Prescribing medicines for older patients

Daniel J. Ryan, Fiona O'Sullivan, Stephen H.D. Jackson

Research output: Contribution to journalArticlepeer-review


Prescribing medicines for older patients is more challenging than prescribing for younger adults. The physiological changes and co-morbidities associated with ageing alter both the pharmacokinetic handling of and pharmacodynamic response to drugs. Water-soluble drugs are cleared more slowly with increasing age by virtue of a reduced number of functioning nephrons. Lipid-soluble drugs are cleared more slowly via hepatic metabolism and are distributed into a larger volume as a result of the physiological reduction in the proportion of body water. There can also be changes in the response to drugs because of altered sensitivity of target organs such as the heart, kidney and brain. These changes affect the likely therapeutic response and risk of adverse effects and require careful consideration by prescribers when selecting drugs and dosage regimens. The prevalence of frailty rises dramatically with increasing age and is associated with changes over and above those seen as a result of age alone. Reductions in protein binding and consequent increases in volume of distribution and elimination half-life, as well as reduced hepatic enzyme activity, are seen in frail elderly patients. Awareness of appropriate prescribing guidelines is key to successful management of such patients.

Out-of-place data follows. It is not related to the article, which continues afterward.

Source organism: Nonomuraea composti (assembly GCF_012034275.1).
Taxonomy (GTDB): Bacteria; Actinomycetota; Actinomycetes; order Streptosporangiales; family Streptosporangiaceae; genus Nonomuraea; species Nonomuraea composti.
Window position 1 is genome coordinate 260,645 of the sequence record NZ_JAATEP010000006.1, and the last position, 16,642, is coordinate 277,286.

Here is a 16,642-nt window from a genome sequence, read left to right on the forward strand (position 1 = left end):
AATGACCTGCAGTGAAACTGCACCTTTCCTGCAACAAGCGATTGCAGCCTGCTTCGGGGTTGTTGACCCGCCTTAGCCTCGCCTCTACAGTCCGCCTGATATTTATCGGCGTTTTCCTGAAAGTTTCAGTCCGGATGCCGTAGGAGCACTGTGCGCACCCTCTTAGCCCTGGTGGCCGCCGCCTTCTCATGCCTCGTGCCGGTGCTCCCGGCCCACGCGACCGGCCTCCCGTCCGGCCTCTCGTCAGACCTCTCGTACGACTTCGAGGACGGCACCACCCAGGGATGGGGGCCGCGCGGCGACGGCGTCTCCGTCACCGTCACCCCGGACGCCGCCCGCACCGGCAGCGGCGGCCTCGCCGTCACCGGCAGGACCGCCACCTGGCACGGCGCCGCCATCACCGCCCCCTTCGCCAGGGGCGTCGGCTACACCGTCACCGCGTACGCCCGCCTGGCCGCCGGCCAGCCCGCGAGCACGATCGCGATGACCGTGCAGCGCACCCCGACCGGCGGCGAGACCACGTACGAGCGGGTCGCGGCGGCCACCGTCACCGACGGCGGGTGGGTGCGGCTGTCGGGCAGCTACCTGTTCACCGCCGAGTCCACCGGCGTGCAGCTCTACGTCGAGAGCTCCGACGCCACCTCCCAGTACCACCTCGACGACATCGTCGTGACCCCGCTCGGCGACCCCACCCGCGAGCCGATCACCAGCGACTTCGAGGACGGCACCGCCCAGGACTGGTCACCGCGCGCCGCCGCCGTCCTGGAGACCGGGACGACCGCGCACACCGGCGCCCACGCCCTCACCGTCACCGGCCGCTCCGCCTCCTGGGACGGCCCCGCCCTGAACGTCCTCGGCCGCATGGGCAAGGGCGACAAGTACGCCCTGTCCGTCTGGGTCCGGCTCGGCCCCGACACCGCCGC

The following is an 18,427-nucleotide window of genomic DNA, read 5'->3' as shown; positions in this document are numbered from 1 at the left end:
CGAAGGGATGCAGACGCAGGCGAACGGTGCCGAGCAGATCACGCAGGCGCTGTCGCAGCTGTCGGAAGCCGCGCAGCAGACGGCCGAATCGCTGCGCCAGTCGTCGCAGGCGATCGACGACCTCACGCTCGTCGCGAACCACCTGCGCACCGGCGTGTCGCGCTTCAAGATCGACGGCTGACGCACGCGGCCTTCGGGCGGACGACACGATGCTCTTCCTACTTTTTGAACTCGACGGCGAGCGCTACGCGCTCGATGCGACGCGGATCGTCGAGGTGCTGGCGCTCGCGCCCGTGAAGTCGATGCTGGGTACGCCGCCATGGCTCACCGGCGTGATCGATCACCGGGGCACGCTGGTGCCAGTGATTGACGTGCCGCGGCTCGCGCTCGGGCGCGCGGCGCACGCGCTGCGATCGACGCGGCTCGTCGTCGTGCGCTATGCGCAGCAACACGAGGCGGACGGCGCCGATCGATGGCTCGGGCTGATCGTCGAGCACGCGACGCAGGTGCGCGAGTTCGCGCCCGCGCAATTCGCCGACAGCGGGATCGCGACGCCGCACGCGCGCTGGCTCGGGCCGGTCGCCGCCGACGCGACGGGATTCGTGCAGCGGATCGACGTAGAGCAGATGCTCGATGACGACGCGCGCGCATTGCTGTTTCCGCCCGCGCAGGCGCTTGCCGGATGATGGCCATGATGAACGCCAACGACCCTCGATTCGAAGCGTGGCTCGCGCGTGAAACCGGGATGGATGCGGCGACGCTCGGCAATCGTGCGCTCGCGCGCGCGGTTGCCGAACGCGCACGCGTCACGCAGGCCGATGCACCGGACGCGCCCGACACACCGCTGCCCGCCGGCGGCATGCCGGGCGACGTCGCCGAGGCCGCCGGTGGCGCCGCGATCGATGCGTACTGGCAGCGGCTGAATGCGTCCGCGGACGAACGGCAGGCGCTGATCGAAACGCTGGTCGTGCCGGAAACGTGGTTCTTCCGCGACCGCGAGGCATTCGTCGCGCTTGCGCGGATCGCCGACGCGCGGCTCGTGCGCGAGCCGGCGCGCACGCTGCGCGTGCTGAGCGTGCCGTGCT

Original languageEnglish
Publication statusE-pub ahead of print - 3 Jun 2016


  • Adverse drug reactions
  • ageing
  • frailty
  • pharmacodynamics
  • pharmacokinetics
  • prescribing


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